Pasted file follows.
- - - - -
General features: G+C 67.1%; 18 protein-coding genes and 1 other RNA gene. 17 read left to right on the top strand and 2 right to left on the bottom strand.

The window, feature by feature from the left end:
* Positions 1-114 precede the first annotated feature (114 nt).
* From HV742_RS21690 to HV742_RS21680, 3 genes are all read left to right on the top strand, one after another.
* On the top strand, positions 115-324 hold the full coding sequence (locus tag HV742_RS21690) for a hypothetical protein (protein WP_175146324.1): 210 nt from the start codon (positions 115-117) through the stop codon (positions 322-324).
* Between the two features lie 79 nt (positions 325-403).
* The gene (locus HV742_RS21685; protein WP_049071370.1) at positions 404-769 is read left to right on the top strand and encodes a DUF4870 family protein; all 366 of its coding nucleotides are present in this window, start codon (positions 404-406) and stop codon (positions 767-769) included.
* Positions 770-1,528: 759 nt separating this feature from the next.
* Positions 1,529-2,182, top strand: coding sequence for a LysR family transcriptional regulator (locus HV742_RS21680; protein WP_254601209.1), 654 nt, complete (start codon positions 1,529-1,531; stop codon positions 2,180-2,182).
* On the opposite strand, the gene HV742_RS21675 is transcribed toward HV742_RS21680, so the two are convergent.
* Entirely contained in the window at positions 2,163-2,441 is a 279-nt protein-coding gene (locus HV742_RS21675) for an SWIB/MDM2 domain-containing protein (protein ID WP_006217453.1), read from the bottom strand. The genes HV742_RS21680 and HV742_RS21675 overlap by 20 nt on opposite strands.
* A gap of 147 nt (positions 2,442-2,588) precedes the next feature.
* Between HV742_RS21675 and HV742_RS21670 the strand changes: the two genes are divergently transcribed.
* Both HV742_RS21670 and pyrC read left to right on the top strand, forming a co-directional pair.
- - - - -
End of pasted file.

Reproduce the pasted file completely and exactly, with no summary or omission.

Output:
General features: G+C 67.1%; 18 protein-coding genes and 1 other RNA gene. 17 read left to right on the top strand and 2 right to left on the bottom strand.

The window, feature by feature from the left end:
* Positions 1-114 precede the first annotated feature (114 nt).
* From HV742_RS21690 to HV742_RS21680, 3 genes are all read left to right on the top strand, one after another.
* On the top strand, positions 115-324 hold the full coding sequence (locus tag HV742_RS21690) for a hypothetical protein (protein WP_175146324.1): 210 nt from the start codon (positions 115-117) through the stop codon (positions 322-324).
* Between the two features lie 79 nt (positions 325-403).
* The gene (locus HV742_RS21685; protein WP_049071370.1) at positions 404-769 is read left to right on the top strand and encodes a DUF4870 family protein; all 366 of its coding nucleotides are present in this window, start codon (positions 404-406) and stop codon (positions 767-769) included.
* Positions 770-1,528: 759 nt separating this feature from the next.
* Positions 1,529-2,182, top strand: coding sequence for a LysR family transcriptional regulator (locus HV742_RS21680; protein WP_254601209.1), 654 nt, complete (start codon positions 1,529-1,531; stop codon positions 2,180-2,182).
* On the opposite strand, the gene HV742_RS21675 is transcribed toward HV742_RS21680, so the two are convergent.
* Entirely contained in the window at positions 2,163-2,441 is a 279-nt protein-coding gene (locus HV742_RS21675) for an SWIB/MDM2 domain-containing protein (protein ID WP_006217453.1), read from the bottom strand. The genes HV742_RS21680 and HV742_RS21675 overlap by 20 nt on opposite strands.
* A gap of 147 nt (positions 2,442-2,588) precedes the next feature.
* Between HV742_RS21675 and HV742_RS21670 the strand changes: the two genes are divergently transcribed.
* Both HV742_RS21670 and pyrC read left to right on the top strand, forming a co-directional pair.